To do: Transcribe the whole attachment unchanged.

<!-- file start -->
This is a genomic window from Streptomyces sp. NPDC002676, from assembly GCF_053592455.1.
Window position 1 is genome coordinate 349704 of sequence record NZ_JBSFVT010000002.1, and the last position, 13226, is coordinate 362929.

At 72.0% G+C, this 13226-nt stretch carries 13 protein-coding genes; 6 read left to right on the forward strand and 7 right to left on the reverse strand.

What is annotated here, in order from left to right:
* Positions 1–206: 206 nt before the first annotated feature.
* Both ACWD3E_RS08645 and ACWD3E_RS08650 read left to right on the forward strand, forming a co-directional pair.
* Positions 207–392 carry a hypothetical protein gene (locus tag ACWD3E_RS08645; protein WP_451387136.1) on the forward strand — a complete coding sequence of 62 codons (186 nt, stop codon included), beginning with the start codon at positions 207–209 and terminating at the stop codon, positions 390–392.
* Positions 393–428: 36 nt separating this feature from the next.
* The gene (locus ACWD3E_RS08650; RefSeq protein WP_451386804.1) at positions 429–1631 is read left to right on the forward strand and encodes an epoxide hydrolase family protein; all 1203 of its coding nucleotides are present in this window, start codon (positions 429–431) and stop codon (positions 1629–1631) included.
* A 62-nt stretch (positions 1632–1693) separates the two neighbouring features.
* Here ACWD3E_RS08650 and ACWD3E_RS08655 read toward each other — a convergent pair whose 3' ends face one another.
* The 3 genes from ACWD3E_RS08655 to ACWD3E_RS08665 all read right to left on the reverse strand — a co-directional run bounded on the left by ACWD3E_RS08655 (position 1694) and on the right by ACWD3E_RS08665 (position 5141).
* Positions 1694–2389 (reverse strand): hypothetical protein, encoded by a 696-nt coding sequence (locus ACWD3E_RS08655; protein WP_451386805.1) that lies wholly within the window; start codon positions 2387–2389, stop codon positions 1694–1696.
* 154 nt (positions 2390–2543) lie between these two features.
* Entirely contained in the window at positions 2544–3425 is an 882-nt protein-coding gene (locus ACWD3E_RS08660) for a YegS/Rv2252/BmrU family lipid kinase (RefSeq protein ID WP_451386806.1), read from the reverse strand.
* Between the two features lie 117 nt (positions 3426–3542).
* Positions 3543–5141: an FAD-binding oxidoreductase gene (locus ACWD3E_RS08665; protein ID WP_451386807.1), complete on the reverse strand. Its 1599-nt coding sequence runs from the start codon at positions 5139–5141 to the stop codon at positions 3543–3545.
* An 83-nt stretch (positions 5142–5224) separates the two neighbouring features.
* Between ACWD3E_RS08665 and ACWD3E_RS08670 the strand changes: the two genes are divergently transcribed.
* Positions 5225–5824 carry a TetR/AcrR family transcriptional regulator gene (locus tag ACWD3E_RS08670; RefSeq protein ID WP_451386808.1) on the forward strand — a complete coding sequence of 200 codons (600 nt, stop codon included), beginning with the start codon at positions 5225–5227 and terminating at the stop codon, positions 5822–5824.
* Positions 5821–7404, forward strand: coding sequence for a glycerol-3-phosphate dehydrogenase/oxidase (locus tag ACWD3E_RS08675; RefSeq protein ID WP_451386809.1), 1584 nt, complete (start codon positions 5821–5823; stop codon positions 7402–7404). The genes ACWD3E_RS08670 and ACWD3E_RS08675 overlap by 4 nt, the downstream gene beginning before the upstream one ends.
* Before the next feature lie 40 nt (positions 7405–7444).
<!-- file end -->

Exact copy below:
This is a genomic window from Streptomyces sp. NPDC002676, from assembly GCF_053592455.1.
Window position 1 is genome coordinate 349704 of sequence record NZ_JBSFVT010000002.1, and the last position, 13226, is coordinate 362929.

At 72.0% G+C, this 13226-nt stretch carries 13 protein-coding genes; 6 read left to right on the forward strand and 7 right to left on the reverse strand.

What is annotated here, in order from left to right:
* Positions 1–206: 206 nt before the first annotated feature.
* Both ACWD3E_RS08645 and ACWD3E_RS08650 read left to right on the forward strand, forming a co-directional pair.
* Positions 207–392 carry a hypothetical protein gene (locus tag ACWD3E_RS08645; protein WP_451387136.1) on the forward strand — a complete coding sequence of 62 codons (186 nt, stop codon included), beginning with the start codon at positions 207–209 and terminating at the stop codon, positions 390–392.
* Positions 393–428: 36 nt separating this feature from the next.
* The gene (locus ACWD3E_RS08650; RefSeq protein WP_451386804.1) at positions 429–1631 is read left to right on the forward strand and encodes an epoxide hydrolase family protein; all 1203 of its coding nucleotides are present in this window, start codon (positions 429–431) and stop codon (positions 1629–1631) included.
* A 62-nt stretch (positions 1632–1693) separates the two neighbouring features.
* Here ACWD3E_RS08650 and ACWD3E_RS08655 read toward each other — a convergent pair whose 3' ends face one another.
* The 3 genes from ACWD3E_RS08655 to ACWD3E_RS08665 all read right to left on the reverse strand — a co-directional run bounded on the left by ACWD3E_RS08655 (position 1694) and on the right by ACWD3E_RS08665 (position 5141).
* Positions 1694–2389 (reverse strand): hypothetical protein, encoded by a 696-nt coding sequence (locus ACWD3E_RS08655; protein WP_451386805.1) that lies wholly within the window; start codon positions 2387–2389, stop codon positions 1694–1696.
* 154 nt (positions 2390–2543) lie between these two features.
* Entirely contained in the window at positions 2544–3425 is an 882-nt protein-coding gene (locus ACWD3E_RS08660) for a YegS/Rv2252/BmrU family lipid kinase (RefSeq protein ID WP_451386806.1), read from the reverse strand.
* Between the two features lie 117 nt (positions 3426–3542).
* Positions 3543–5141: an FAD-binding oxidoreductase gene (locus ACWD3E_RS08665; protein ID WP_451386807.1), complete on the reverse strand. Its 1599-nt coding sequence runs from the start codon at positions 5139–5141 to the stop codon at positions 3543–3545.
* An 83-nt stretch (positions 5142–5224) separates the two neighbouring features.
* Between ACWD3E_RS08665 and ACWD3E_RS08670 the strand changes: the two genes are divergently transcribed.
* Positions 5225–5824 carry a TetR/AcrR family transcriptional regulator gene (locus tag ACWD3E_RS08670; RefSeq protein ID WP_451386808.1) on the forward strand — a complete coding sequence of 200 codons (600 nt, stop codon included), beginning with the start codon at positions 5225–5227 and terminating at the stop codon, positions 5822–5824.
* Positions 5821–7404, forward strand: coding sequence for a glycerol-3-phosphate dehydrogenase/oxidase (locus tag ACWD3E_RS08675; RefSeq protein ID WP_451386809.1), 1584 nt, complete (start codon positions 5821–5823; stop codon positions 7402–7404). The genes ACWD3E_RS08670 and ACWD3E_RS08675 overlap by 4 nt, the downstream gene beginning before the upstream one ends.
* Before the next feature lie 40 nt (positions 7405–7444).